When we filed requests with police departments across the country for their use of cell site simulators, we expected some pushback. Nonetheless, we were taken aback when Maine State Police (MSP) made it a matter of national security.
“Glomar” rejections, as they are known, are mostly issued by federal agencies like the CIA on requests about black ops programs or operations gone wrong, and they have a tight legal scope. Those infamous words, “we can neither confirm nor deny,” are only supposed to come out when national security is at risk, or if someone’s name appearing or not appearing in a law enforcement document would have a ruinous effect on that person’s life or character.
While MSP is more or less allowed to do this under the state’s Access to Public Records Act’s confidential records statute, both Baltimore PD and the Colorado State Patrol have already completed the same request and released responsive documents.
Precedents set by the Chicago PD and many others around the nation in response to reporting on IMSI catchers by outlets from local news stations to the ACLU suggest many more PDs will complete my request. And plenty more will deny us under specific and relevant FOIA exemptions.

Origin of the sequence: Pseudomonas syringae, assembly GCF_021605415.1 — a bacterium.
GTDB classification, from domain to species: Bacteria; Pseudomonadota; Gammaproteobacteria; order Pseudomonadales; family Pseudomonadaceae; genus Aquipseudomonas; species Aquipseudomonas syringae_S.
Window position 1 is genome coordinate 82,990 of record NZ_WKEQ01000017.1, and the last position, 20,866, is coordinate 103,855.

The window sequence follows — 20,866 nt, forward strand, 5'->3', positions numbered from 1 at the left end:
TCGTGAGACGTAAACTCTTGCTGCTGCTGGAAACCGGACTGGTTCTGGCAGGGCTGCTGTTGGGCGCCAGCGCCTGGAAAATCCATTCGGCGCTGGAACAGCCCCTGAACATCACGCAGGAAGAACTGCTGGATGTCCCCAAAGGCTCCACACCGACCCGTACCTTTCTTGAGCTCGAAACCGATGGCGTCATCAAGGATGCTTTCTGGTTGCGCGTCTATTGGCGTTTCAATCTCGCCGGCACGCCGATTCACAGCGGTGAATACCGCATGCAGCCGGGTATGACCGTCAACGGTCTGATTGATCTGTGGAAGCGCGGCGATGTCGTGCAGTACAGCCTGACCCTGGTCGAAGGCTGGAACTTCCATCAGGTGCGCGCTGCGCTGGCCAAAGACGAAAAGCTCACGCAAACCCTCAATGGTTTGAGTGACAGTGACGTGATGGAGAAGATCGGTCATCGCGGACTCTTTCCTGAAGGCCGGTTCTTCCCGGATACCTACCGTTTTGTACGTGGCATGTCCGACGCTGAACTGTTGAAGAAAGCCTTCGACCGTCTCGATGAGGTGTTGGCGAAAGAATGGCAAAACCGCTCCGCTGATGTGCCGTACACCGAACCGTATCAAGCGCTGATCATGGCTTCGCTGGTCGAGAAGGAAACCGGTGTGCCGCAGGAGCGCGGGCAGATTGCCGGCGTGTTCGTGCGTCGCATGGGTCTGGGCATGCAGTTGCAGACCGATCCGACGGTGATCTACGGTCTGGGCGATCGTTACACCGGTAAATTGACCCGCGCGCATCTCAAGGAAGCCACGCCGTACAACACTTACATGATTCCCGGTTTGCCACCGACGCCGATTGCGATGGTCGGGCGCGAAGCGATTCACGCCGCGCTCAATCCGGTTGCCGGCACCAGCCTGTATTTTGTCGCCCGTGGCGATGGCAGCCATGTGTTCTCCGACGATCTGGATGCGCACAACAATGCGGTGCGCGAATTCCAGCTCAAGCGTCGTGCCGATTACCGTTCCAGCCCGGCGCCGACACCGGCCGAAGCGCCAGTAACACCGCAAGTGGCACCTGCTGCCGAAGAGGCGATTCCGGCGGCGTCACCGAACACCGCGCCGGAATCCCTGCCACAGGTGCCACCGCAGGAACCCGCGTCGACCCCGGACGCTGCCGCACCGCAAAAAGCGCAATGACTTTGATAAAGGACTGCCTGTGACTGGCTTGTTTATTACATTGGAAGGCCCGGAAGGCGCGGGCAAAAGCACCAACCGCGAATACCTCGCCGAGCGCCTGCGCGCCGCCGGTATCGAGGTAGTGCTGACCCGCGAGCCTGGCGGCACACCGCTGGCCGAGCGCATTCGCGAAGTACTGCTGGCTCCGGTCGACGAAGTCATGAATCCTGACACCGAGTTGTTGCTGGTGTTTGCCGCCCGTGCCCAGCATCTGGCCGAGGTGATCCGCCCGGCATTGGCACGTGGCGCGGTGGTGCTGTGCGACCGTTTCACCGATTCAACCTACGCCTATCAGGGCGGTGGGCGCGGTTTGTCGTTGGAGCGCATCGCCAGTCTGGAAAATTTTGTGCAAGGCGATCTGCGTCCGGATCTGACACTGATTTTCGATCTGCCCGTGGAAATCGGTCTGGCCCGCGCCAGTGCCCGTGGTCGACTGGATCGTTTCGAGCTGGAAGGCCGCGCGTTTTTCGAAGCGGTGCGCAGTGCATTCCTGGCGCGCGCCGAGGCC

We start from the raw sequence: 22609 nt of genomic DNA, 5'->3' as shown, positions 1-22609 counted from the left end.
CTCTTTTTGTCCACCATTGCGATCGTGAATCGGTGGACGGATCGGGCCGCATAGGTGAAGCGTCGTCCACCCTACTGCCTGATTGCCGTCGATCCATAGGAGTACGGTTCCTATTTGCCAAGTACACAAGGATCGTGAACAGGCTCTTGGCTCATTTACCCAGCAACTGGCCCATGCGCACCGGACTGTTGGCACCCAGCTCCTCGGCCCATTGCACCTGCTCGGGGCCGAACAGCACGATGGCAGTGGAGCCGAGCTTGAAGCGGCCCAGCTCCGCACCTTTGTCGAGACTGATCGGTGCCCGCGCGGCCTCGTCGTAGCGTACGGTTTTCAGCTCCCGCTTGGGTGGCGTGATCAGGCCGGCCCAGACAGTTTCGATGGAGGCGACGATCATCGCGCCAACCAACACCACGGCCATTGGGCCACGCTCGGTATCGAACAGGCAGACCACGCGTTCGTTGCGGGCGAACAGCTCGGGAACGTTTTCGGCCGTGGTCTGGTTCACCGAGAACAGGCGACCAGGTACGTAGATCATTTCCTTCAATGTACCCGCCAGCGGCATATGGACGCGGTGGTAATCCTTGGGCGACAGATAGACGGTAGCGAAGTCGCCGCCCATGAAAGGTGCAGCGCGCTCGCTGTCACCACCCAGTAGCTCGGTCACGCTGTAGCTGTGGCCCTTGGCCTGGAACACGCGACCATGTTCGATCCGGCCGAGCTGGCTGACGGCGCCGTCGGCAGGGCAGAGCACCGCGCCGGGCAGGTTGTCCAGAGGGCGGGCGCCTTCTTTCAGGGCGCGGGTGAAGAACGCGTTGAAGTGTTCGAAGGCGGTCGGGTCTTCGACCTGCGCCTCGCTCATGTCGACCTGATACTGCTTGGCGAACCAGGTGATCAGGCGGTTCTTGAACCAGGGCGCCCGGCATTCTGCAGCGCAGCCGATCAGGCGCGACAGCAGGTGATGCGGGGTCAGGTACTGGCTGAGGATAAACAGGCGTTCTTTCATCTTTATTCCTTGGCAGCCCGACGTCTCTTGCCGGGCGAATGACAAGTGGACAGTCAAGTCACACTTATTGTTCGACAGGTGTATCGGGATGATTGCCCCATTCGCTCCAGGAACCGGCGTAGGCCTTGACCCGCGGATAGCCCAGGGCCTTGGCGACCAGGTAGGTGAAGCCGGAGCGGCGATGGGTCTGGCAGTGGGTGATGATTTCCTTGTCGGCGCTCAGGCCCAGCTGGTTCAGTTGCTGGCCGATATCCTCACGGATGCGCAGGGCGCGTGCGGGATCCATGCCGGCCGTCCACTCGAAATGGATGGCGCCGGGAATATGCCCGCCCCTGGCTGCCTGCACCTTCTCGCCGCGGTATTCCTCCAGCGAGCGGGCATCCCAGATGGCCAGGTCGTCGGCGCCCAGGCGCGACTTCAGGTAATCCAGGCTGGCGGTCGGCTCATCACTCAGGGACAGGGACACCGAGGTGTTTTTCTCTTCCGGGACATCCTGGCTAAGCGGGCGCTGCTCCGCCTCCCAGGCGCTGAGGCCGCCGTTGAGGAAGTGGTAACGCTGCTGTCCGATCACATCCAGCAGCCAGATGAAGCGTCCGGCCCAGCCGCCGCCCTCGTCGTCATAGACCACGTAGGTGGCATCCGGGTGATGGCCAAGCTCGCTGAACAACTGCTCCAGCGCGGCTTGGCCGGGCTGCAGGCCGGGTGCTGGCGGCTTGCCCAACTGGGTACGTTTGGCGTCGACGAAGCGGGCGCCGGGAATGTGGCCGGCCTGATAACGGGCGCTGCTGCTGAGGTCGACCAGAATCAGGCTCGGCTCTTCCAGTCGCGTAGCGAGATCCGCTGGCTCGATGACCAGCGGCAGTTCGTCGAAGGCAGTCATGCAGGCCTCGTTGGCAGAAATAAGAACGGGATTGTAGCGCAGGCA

Which makes the MSP Glomar denial downright silly. City PDs as large as Baltimore and Chicago have seen fit to not only confirm the existence of the technology but to disclose relevant documents. We’d love to hear the MSP’s explanation as to how the security situation in Maine is so different that it warrants total secrecy.
Although Glomar abuse is becoming increasingly common at the federal level, it’s slowly working its way to state agencies, setting a disastrous precedent. If any departments hit you with an unwarranted Glomar denial, let us know at firstname.lastname@example.org!
Image via Maine State Police Facebook